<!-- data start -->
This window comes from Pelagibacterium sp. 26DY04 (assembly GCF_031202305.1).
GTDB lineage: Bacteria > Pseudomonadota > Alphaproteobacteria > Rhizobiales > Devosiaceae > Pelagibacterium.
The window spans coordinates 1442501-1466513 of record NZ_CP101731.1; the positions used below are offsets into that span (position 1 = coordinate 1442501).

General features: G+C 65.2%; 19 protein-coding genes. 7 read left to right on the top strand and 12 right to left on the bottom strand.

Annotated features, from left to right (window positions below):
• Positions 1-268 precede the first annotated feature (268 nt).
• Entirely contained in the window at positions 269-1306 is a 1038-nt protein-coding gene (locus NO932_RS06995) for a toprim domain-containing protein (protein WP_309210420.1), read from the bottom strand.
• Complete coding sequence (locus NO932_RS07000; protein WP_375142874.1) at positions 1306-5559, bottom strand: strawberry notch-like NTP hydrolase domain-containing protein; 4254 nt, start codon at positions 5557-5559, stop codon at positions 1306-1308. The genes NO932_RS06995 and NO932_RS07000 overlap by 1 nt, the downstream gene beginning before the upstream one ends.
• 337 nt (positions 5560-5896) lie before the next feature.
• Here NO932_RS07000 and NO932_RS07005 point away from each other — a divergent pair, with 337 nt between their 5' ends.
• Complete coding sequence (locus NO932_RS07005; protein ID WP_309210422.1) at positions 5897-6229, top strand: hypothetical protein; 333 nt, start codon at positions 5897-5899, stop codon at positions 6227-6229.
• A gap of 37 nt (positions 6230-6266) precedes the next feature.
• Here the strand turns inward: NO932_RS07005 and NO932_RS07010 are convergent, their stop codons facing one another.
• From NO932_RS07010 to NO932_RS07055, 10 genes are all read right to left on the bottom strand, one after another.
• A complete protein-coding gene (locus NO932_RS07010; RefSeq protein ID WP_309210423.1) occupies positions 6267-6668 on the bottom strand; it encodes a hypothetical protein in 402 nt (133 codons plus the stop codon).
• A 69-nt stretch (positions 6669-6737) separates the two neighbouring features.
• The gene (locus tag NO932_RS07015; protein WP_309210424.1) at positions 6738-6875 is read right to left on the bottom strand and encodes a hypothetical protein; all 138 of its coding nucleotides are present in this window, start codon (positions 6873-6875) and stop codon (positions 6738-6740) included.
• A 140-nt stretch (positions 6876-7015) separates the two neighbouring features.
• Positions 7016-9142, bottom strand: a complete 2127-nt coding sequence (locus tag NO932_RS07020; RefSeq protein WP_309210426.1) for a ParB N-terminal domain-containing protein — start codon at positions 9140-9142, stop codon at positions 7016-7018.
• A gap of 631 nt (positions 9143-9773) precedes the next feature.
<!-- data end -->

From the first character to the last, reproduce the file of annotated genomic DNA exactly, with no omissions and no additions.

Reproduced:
This window comes from Pelagibacterium sp. 26DY04 (assembly GCF_031202305.1).
GTDB lineage: Bacteria > Pseudomonadota > Alphaproteobacteria > Rhizobiales > Devosiaceae > Pelagibacterium.
The window spans coordinates 1442501-1466513 of record NZ_CP101731.1; the positions used below are offsets into that span (position 1 = coordinate 1442501).

General features: G+C 65.2%; 19 protein-coding genes. 7 read left to right on the top strand and 12 right to left on the bottom strand.

Annotated features, from left to right (window positions below):
• Positions 1-268 precede the first annotated feature (268 nt).
• Entirely contained in the window at positions 269-1306 is a 1038-nt protein-coding gene (locus NO932_RS06995) for a toprim domain-containing protein (protein WP_309210420.1), read from the bottom strand.
• Complete coding sequence (locus NO932_RS07000; protein WP_375142874.1) at positions 1306-5559, bottom strand: strawberry notch-like NTP hydrolase domain-containing protein; 4254 nt, start codon at positions 5557-5559, stop codon at positions 1306-1308. The genes NO932_RS06995 and NO932_RS07000 overlap by 1 nt, the downstream gene beginning before the upstream one ends.
• 337 nt (positions 5560-5896) lie before the next feature.
• Here NO932_RS07000 and NO932_RS07005 point away from each other — a divergent pair, with 337 nt between their 5' ends.
• Complete coding sequence (locus NO932_RS07005; protein ID WP_309210422.1) at positions 5897-6229, top strand: hypothetical protein; 333 nt, start codon at positions 5897-5899, stop codon at positions 6227-6229.
• A gap of 37 nt (positions 6230-6266) precedes the next feature.
• Here the strand turns inward: NO932_RS07005 and NO932_RS07010 are convergent, their stop codons facing one another.
• From NO932_RS07010 to NO932_RS07055, 10 genes are all read right to left on the bottom strand, one after another.
• A complete protein-coding gene (locus NO932_RS07010; RefSeq protein ID WP_309210423.1) occupies positions 6267-6668 on the bottom strand; it encodes a hypothetical protein in 402 nt (133 codons plus the stop codon).
• A 69-nt stretch (positions 6669-6737) separates the two neighbouring features.
• The gene (locus tag NO932_RS07015; protein WP_309210424.1) at positions 6738-6875 is read right to left on the bottom strand and encodes a hypothetical protein; all 138 of its coding nucleotides are present in this window, start codon (positions 6873-6875) and stop codon (positions 6738-6740) included.
• A 140-nt stretch (positions 6876-7015) separates the two neighbouring features.
• Positions 7016-9142, bottom strand: a complete 2127-nt coding sequence (locus tag NO932_RS07020; RefSeq protein WP_309210426.1) for a ParB N-terminal domain-containing protein — start codon at positions 9140-9142, stop codon at positions 7016-7018.
• A gap of 631 nt (positions 9143-9773) precedes the next feature.